Arise Sir Tom Moore: Queen Elizabeth knights 100-year-old fundraising captain
Queen honours veteran during investiture at Windsor Castle
Queen Elizabeth knighted Captain Tom Moore on Friday, recognizing the 100-year-old for lifting the spirits of Britain during the gloom of the novel coronavirus outbreak by raising millions of pounds for health workers.
The Second World War veteran raised a record sum of 33 million pounds ($56.2 million Cdn) by walking 100 laps of his garden with the aid of a walking frame in April in the run-up to his birthday.
The Queen honoured Moore at an investiture at Windsor Castle, using her knighting sword.
"It was absolutely outstanding," Tom Moore told CBC News of the experience. "And she was so gentle, I hardly felt it. But it was an honour."
Showing self-deprecating humour, the Yorkshire man became a symbol of British endurance in the face of the adversity of the coronavirus crisis.
Moore, who served in India, Myanmar (then known as Burma) and Sumatra, quipped earlier this year that having a knighthood would be funny because he would be Sir Thomas Moore — a reference to the Tudor statesman Sir Thomas More.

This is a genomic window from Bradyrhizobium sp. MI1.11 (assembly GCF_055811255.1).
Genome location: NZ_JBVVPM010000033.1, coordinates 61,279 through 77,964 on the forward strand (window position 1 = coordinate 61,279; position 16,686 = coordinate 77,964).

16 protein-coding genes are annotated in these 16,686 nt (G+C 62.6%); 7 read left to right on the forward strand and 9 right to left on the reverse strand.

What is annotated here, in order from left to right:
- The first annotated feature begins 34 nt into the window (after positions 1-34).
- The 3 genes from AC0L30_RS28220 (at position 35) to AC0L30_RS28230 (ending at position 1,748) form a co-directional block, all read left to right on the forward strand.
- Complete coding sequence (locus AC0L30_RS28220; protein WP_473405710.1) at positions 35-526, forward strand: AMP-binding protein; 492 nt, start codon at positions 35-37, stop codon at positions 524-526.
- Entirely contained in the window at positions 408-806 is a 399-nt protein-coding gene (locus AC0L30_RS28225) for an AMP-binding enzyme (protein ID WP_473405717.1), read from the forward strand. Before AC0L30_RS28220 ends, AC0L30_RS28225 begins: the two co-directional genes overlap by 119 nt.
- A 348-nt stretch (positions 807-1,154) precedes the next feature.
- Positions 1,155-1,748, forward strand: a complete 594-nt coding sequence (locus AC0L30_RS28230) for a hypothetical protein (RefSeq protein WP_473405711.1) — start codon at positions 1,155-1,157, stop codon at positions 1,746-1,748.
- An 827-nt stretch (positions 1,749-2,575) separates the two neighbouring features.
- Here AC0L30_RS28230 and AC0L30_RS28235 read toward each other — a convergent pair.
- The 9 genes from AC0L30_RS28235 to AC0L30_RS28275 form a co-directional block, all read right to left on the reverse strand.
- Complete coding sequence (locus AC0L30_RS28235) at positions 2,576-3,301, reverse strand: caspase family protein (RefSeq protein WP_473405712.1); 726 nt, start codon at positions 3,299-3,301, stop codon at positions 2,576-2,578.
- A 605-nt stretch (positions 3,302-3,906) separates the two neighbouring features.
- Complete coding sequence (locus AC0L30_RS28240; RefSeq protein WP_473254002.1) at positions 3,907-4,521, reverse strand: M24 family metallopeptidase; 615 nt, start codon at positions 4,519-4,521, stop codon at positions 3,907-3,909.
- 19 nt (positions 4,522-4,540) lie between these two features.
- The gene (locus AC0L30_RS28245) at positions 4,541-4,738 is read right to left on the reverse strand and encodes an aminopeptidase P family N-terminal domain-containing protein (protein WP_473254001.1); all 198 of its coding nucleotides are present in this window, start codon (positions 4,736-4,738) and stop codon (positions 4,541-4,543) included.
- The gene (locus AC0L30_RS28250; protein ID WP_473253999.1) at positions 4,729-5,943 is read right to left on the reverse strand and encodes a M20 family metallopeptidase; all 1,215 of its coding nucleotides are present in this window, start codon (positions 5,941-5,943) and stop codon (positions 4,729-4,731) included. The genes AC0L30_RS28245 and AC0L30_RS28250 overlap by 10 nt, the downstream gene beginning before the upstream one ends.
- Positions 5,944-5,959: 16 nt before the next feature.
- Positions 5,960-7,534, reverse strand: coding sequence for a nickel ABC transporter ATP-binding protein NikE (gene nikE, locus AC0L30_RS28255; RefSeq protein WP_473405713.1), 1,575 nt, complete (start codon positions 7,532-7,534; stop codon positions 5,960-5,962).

WATCH | Captain Tom Moore calls knighthood 'absolutely outstanding':
Moore's endeavour touched the hearts of people in Britain and beyond as they faced the adversity of the coronavirus crisis, prompting Prime Minister Boris Johnson to nominate him for the award.
Moore, who has been made an honorary colonel and an honorary member of the England cricket team, received the ancient accolade at Windsor Castle, where the 94-year-old monarch has been sheltering since March.
Other investitures have been postponed because of the coronavirus and it will be one of the first official duties the Queen has carried out since the coronavirus lockdown.
The ceremony took place in private with Moore accompanied by members of his family.
Moore said he was not nervous to meet the Queen and he was "thrilled to be so close" to her for the "special honour."
"No one could ever believe how beautiful she is, and such a dream of a person," he said of the Queen. "She is absolutely marvellous."
The palace said the Queen would use a sword that belonged to her father, George VI, for the ceremony.
With files from CBC News